5 Common Mistakes That Parents Make When Evaluating Movies

Photo by Ketut Subiyanto

5 Common Mistakes That Parents Make When Evaluating Movies

By Victoria Yu, Movieguide® Contributor

We know that in this day and age, it is not enough just to keep children away from the media. However, when considering which movies are appropriate for children to watch, there can be so many factors to take into account that we may inadvertently fall into one or more of the following pitfalls even with the best intentions. Below are five common mistakes to look out for when evaluating media so that you can help your children intelligently discern the content that they see.

  1. Neglecting to pray

We can be the greatest parents in the world, but without the Lord’s sovereignty over the process, our work will fail to be spiritually effective if we rely on our own effort. 

One of the most powerful ways that we can love our children is to ask the Lord to make their training fruitful and first and foremost work in their hearts, making them not only ready to engage in conversation around media consumption but also responsive to such an approach. 

It is only by God’s grace that their training will produce the desired effect, as God is ultimately the One who will transform their hearts to see the true value in it. If God changes the hearts of kings, then we should trust that He can change the hearts of children, too (Proverbs 21:1).

2. Not teaching children about the overall purpose of movies

Most children will naturally assume that movies function to deliver entertainment and enjoyment when in reality they contain a purpose beyond serving as common grace: the glory of God (1 Corinthians 10:31). Some examples of how to use movies for this end include the following: 

  • Build community and foster fellowship by watching and discussing movies with others.
  • Use movies as a tool for evangelism by leveraging them as a common interest when initiating conversation.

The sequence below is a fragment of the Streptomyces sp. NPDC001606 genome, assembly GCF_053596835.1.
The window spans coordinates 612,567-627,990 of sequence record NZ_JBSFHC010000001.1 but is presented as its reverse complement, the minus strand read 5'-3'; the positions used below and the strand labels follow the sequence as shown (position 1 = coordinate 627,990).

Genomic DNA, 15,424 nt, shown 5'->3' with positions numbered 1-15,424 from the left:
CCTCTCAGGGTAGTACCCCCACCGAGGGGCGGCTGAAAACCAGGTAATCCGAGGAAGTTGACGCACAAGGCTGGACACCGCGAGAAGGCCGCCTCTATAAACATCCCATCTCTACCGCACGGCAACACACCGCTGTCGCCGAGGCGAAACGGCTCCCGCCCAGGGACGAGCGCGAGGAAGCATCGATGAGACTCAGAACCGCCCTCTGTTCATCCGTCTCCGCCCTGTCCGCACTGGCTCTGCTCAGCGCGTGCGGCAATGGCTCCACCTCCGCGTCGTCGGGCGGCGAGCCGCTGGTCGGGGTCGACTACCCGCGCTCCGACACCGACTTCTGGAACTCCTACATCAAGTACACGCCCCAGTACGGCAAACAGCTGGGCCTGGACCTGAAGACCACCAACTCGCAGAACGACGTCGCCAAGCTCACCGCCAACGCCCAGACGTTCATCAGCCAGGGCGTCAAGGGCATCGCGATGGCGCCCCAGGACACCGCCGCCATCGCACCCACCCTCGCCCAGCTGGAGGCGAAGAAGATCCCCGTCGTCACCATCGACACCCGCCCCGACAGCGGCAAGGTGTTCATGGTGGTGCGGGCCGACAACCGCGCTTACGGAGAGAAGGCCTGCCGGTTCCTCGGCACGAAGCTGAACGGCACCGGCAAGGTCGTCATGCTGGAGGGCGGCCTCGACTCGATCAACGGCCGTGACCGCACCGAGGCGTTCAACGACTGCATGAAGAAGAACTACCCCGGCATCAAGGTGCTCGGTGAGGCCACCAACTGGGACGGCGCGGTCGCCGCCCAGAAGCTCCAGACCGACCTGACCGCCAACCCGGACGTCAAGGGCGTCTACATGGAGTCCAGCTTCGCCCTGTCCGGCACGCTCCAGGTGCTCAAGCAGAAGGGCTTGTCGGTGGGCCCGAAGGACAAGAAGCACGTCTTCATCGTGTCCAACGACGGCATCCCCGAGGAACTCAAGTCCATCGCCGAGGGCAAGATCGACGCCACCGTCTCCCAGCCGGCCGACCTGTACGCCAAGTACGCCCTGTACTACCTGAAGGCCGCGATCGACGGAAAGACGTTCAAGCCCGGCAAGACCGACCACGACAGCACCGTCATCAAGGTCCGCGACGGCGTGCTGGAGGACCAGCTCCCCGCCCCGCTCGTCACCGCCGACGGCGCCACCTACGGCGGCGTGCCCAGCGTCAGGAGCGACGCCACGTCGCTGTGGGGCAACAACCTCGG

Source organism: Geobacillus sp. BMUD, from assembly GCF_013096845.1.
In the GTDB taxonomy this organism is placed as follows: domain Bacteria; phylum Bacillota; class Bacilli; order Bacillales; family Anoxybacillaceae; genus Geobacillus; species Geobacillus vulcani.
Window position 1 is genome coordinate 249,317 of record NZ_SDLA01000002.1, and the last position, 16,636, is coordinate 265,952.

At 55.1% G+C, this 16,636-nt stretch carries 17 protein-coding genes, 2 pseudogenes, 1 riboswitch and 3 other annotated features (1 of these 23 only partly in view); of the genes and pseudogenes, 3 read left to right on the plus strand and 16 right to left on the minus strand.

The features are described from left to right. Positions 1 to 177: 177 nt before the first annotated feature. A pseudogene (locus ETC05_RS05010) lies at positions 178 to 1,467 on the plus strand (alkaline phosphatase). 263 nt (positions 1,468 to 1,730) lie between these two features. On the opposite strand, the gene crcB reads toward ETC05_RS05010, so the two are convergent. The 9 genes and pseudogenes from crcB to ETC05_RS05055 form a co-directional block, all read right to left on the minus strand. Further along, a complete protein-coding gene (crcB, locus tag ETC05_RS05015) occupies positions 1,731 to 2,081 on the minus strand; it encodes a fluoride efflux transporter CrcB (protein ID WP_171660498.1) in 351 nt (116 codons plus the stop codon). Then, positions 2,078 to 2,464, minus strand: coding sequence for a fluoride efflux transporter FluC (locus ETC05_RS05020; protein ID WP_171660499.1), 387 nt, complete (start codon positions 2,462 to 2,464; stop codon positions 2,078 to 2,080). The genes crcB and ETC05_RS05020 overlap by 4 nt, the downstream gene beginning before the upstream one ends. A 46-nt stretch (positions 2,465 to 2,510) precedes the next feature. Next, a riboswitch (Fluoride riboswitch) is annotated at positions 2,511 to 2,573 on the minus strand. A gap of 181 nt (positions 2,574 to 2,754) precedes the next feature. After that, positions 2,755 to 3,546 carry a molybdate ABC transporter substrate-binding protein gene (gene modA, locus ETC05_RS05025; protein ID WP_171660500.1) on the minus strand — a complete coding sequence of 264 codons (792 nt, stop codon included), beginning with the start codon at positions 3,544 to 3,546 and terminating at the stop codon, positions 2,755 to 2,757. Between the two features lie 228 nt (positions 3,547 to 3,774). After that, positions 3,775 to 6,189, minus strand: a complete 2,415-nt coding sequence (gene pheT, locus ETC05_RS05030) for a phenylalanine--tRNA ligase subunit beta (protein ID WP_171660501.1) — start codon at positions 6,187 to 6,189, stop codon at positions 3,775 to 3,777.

• Exercise spiritual gifts such as hospitality by hosting watch parties. 
  • Be creative. The list goes on!

3. Establishing boundaries without dialogue

The logical next question then consists of how to define what we permit our children to watch. It is healthy to carve out clear boundaries, but we must be prudent to teach our children to think judiciously rather than legalistically. 

For example, some parents may choose to rule out all movies with any instance of obscenity, while others may not. Beyond the rule, in light of either turn, after prayerful consideration we must take care to communicate to our children the principle behind it and explain why the parameter is in place. This prevents us from projecting our own personal struggles and sensitivities on our children, who may wrestle with different or additional weaknesses, and instead focus on the biblical grounding behind our reasoning. 

Any discussion around movie themes and issues should also remain an open dialogue, even if a certain rule under your guardianship is non-negotiable at the end of the day. This encourages more transparent conversation and stronger convictions, which are critical for raising culture-wise children. 

4. Relying on Christian movie reviews alone to do the job